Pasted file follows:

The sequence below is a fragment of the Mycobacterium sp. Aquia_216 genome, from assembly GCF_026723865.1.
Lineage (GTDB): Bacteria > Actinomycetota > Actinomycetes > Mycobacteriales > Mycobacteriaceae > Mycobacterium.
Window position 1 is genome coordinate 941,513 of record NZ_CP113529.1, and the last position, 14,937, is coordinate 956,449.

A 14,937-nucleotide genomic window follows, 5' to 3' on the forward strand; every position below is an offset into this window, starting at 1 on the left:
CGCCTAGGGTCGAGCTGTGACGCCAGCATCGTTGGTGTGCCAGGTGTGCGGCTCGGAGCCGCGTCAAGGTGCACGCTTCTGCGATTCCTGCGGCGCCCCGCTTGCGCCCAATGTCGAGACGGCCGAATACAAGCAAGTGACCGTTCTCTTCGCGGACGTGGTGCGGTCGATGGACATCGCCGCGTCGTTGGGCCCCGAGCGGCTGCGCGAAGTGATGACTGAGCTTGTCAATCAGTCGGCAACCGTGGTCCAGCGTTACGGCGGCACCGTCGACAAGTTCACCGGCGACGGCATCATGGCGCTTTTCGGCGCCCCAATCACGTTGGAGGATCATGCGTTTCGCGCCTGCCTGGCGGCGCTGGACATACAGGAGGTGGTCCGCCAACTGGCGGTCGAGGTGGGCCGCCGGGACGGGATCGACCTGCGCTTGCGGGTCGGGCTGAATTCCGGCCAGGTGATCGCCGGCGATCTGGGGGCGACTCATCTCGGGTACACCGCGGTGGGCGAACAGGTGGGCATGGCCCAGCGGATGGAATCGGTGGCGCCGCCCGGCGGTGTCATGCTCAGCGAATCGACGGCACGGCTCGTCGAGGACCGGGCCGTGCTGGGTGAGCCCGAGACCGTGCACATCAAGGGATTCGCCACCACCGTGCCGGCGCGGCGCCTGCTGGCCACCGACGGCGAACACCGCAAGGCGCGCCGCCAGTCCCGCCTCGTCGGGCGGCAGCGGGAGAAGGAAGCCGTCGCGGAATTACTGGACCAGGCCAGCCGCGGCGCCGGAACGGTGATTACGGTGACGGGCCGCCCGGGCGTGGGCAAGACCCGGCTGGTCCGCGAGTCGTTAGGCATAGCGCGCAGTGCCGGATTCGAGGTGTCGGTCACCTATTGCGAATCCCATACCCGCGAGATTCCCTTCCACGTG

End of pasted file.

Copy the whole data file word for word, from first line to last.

The sequence below is a fragment of the Mycobacterium sp. Aquia_216 genome, from assembly GCF_026723865.1.
Lineage (GTDB): Bacteria > Actinomycetota > Actinomycetes > Mycobacteriales > Mycobacteriaceae > Mycobacterium.
Window position 1 is genome coordinate 941,513 of record NZ_CP113529.1, and the last position, 14,937, is coordinate 956,449.

A 14,937-nucleotide genomic window follows, 5' to 3' on the forward strand; every position below is an offset into this window, starting at 1 on the left:
CGCCTAGGGTCGAGCTGTGACGCCAGCATCGTTGGTGTGCCAGGTGTGCGGCTCGGAGCCGCGTCAAGGTGCACGCTTCTGCGATTCCTGCGGCGCCCCGCTTGCGCCCAATGTCGAGACGGCCGAATACAAGCAAGTGACCGTTCTCTTCGCGGACGTGGTGCGGTCGATGGACATCGCCGCGTCGTTGGGCCCCGAGCGGCTGCGCGAAGTGATGACTGAGCTTGTCAATCAGTCGGCAACCGTGGTCCAGCGTTACGGCGGCACCGTCGACAAGTTCACCGGCGACGGCATCATGGCGCTTTTCGGCGCCCCAATCACGTTGGAGGATCATGCGTTTCGCGCCTGCCTGGCGGCGCTGGACATACAGGAGGTGGTCCGCCAACTGGCGGTCGAGGTGGGCCGCCGGGACGGGATCGACCTGCGCTTGCGGGTCGGGCTGAATTCCGGCCAGGTGATCGCCGGCGATCTGGGGGCGACTCATCTCGGGTACACCGCGGTGGGCGAACAGGTGGGCATGGCCCAGCGGATGGAATCGGTGGCGCCGCCCGGCGGTGTCATGCTCAGCGAATCGACGGCACGGCTCGTCGAGGACCGGGCCGTGCTGGGTGAGCCCGAGACCGTGCACATCAAGGGATTCGCCACCACCGTGCCGGCGCGGCGCCTGCTGGCCACCGACGGCGAACACCGCAAGGCGCGCCGCCAGTCCCGCCTCGTCGGGCGGCAGCGGGAGAAGGAAGCCGTCGCGGAATTACTGGACCAGGCCAGCCGCGGCGCCGGAACGGTGATTACGGTGACGGGCCGCCCGGGCGTGGGCAAGACCCGGCTGGTCCGCGAGTCGTTAGGCATAGCGCGCAGTGCCGGATTCGAGGTGTCGGTCACCTATTGCGAATCCCATACCCGCGAGATTCCCTTCCACGTG